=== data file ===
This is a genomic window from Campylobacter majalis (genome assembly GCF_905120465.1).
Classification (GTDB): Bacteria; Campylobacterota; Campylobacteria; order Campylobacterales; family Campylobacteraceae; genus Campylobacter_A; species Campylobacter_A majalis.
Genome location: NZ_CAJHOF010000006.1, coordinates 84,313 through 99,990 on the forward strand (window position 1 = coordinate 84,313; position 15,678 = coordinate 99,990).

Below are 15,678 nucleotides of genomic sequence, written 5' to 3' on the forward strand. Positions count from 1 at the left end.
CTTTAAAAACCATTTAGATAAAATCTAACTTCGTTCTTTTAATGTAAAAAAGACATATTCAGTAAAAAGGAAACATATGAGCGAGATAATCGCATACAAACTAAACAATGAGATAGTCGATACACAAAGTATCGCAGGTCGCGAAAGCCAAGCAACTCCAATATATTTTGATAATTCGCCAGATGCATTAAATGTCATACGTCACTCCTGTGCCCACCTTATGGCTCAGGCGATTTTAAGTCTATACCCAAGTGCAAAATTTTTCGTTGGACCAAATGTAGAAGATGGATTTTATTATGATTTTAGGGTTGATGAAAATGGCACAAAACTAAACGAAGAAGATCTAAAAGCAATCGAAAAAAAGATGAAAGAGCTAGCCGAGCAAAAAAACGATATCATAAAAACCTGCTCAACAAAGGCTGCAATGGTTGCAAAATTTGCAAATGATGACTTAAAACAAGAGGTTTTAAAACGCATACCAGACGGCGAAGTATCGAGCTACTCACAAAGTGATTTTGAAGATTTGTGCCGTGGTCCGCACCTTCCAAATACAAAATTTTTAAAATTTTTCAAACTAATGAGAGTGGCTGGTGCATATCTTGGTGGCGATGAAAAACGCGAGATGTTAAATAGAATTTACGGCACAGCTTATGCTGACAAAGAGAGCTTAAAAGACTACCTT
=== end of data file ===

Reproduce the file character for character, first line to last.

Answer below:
This is a genomic window from Campylobacter majalis (genome assembly GCF_905120465.1).
Classification (GTDB): Bacteria; Campylobacterota; Campylobacteria; order Campylobacterales; family Campylobacteraceae; genus Campylobacter_A; species Campylobacter_A majalis.
Genome location: NZ_CAJHOF010000006.1, coordinates 84,313 through 99,990 on the forward strand (window position 1 = coordinate 84,313; position 15,678 = coordinate 99,990).

Below are 15,678 nucleotides of genomic sequence, written 5' to 3' on the forward strand. Positions count from 1 at the left end.
CTTTAAAAACCATTTAGATAAAATCTAACTTCGTTCTTTTAATGTAAAAAAGACATATTCAGTAAAAAGGAAACATATGAGCGAGATAATCGCATACAAACTAAACAATGAGATAGTCGATACACAAAGTATCGCAGGTCGCGAAAGCCAAGCAACTCCAATATATTTTGATAATTCGCCAGATGCATTAAATGTCATACGTCACTCCTGTGCCCACCTTATGGCTCAGGCGATTTTAAGTCTATACCCAAGTGCAAAATTTTTCGTTGGACCAAATGTAGAAGATGGATTTTATTATGATTTTAGGGTTGATGAAAATGGCACAAAACTAAACGAAGAAGATCTAAAAGCAATCGAAAAAAAGATGAAAGAGCTAGCCGAGCAAAAAAACGATATCATAAAAACCTGCTCAACAAAGGCTGCAATGGTTGCAAAATTTGCAAATGATGACTTAAAACAAGAGGTTTTAAAACGCATACCAGACGGCGAAGTATCGAGCTACTCACAAAGTGATTTTGAAGATTTGTGCCGTGGTCCGCACCTTCCAAATACAAAATTTTTAAAATTTTTCAAACTAATGAGAGTGGCTGGTGCATATCTTGGTGGCGATGAAAAACGCGAGATGTTAAATAGAATTTACGGCACAGCTTATGCTGACAAAGAGAGCTTAAAAGACTACCTT